Which suggests that something akin to the just-in-time production methods used in industry today may have had a trial run more than two millenniums ago.
“Our initial assumption was that all of these items were mass-produced in large production chains, with the various parts produced in specialized units before they were assembled together. That’s how most cars are made — Fordism, or flow-line production,” said University College London archaeologist Marcos Martinon-Torres. He is lead author of the new study, published last month in the Journal of Archaeological Method and Theory. “However, our data strongly suggest that production was arranged in much smaller units, several working in parallel, each of them sufficiently autonomous and versatile to produce finished items,” or what is sometimes called cellular production, lean production or Toyotism.
While archaeologists who have studied the terra cotta army have long thought that a form of mass production must have been in operation, this is the first time that this assumption has been backed up with such precise data.
The scientists came to their conclusion through metallurgical analysis of the weapons and a statistical analysis of where they were found.
First, they studied some of the 37,348 arrowheads found in 680 locations, using a portable X-ray fluorescence spectrometer, a hand-held tool that determines an object’s precise chemical content.
Although the polished arrowheads seem identical to the human eye, X-ray fluorescence revealed that discrete batches of the copper-tin alloys bore unique chemical signatures. Each batch bore its own mix of copper, tin and lead. Different batches were found throughout the site, suggesting that multiple workshops were operating at the same time.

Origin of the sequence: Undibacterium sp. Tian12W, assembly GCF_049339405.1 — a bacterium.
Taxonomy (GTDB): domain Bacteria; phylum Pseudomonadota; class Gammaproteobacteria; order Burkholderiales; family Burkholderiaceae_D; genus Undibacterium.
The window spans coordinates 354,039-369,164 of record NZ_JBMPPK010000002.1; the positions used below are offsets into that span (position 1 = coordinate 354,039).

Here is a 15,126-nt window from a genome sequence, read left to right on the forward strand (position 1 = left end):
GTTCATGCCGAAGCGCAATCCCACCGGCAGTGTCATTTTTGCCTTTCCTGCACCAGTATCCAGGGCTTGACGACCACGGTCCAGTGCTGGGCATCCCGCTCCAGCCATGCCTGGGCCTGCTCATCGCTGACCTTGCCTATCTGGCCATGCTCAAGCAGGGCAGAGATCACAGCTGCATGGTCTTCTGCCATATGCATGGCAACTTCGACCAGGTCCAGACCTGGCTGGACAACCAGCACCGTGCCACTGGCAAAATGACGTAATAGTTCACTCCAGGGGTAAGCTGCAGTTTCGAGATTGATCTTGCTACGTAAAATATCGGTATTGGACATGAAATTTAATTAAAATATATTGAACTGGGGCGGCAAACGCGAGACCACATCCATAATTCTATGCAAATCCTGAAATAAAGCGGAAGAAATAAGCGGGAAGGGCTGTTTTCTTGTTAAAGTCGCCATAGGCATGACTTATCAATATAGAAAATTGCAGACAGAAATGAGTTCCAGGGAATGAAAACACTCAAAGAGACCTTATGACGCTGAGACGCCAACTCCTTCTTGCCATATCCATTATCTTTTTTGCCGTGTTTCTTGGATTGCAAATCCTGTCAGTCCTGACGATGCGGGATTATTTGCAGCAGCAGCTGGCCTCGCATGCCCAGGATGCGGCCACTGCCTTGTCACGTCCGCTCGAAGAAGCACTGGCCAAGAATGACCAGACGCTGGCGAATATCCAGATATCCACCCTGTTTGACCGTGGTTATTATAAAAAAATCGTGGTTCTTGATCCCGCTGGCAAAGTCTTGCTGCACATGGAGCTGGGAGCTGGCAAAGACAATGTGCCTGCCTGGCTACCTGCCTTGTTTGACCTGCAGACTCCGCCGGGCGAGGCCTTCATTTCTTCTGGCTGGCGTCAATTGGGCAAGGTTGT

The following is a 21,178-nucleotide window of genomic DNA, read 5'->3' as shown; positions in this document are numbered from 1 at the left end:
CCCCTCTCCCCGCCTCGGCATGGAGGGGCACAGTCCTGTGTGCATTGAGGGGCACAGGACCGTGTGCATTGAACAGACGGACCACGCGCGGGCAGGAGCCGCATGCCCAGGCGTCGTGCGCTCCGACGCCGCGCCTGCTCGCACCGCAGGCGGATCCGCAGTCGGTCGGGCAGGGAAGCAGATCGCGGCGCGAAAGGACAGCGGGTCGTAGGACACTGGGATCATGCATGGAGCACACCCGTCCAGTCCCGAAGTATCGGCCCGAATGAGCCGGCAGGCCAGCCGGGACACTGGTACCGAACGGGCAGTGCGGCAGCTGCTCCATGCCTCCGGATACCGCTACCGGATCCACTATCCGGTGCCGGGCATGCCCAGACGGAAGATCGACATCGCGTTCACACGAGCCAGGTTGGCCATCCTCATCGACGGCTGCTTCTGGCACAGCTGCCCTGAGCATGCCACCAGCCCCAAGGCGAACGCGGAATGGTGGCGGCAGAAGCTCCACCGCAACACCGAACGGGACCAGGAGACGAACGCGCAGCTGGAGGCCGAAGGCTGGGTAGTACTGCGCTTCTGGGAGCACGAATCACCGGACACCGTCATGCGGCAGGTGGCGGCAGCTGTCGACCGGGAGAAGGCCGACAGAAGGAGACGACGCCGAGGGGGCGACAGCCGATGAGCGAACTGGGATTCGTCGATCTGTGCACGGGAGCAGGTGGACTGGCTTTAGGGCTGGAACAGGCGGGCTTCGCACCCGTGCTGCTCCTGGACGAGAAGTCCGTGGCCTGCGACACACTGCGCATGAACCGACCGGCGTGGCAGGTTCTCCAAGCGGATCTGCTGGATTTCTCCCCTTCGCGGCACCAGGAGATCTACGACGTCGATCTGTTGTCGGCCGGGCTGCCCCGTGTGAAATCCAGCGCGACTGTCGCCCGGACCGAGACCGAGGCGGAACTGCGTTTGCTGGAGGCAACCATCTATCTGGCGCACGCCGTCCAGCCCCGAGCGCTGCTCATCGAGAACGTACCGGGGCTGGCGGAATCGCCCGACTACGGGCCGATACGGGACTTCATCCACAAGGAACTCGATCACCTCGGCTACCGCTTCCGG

Then the researchers positioned each artifact and warrior on a digital map based on the detailed records created in the 1970s and 1980s by the Chinese archaeologists who first excavated the site.
An illuminating picture emerged. Each quiver seems to have been produced and assembled by a single workshop. The arrowheads were probably made in batches, tied with linen to bamboo shafts, finished with feathers, bundled into 100-arrow quivers of leather and hemp and placed with terra cotta archers armed with crossbows. (The bows’ organic material hasn’t survived the centuries, but 220 bronze crossbow triggers were found.)
A surprising find
The archaeologists had expected that the quivers’ components would have been produced at a variety of locations and then assembled later. But if that were the case, the arrowheads found together shouldn’t bear the same chemical signature. They should be all mixed up, but they are not.
Finding evidence that the weapons weren’t made in an assembly-line fashion “was a bit of a surprise for us,” Martinon-Torres said. “It was only when we saw this in the terra cotta army that we started to look for modern parallels and found Toyotism.”
“What they did is very sophisticated and convincing,” says Toyotism expert Jeffrey Liker, referring to the researchers. Liker is a professor of industrial and operational engineering at the College of Engineering at the University of Michigan and has written five books on Toyotism.